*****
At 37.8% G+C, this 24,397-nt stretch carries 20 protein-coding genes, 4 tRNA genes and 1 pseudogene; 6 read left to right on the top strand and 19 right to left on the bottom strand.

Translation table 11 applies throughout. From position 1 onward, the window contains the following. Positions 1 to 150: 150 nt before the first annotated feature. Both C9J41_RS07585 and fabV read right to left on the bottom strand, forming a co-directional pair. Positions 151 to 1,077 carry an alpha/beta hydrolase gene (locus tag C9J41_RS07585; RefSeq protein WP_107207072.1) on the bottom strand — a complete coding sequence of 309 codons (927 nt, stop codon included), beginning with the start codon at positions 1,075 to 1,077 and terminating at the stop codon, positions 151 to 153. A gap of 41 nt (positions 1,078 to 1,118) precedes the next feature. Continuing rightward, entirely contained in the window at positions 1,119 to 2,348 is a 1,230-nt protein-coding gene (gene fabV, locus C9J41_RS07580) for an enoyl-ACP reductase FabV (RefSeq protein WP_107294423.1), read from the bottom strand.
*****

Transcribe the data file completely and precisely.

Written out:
At 37.8% G+C, this 24,397-nt stretch carries 20 protein-coding genes, 4 tRNA genes and 1 pseudogene; 6 read left to right on the top strand and 19 right to left on the bottom strand.

Translation table 11 applies throughout. From position 1 onward, the window contains the following. Positions 1 to 150: 150 nt before the first annotated feature. Both C9J41_RS07585 and fabV read right to left on the bottom strand, forming a co-directional pair. Positions 151 to 1,077 carry an alpha/beta hydrolase gene (locus tag C9J41_RS07585; RefSeq protein WP_107207072.1) on the bottom strand — a complete coding sequence of 309 codons (927 nt, stop codon included), beginning with the start codon at positions 1,075 to 1,077 and terminating at the stop codon, positions 151 to 153. A gap of 41 nt (positions 1,078 to 1,118) precedes the next feature. Continuing rightward, entirely contained in the window at positions 1,119 to 2,348 is a 1,230-nt protein-coding gene (gene fabV, locus C9J41_RS07580) for an enoyl-ACP reductase FabV (RefSeq protein WP_107294423.1), read from the bottom strand.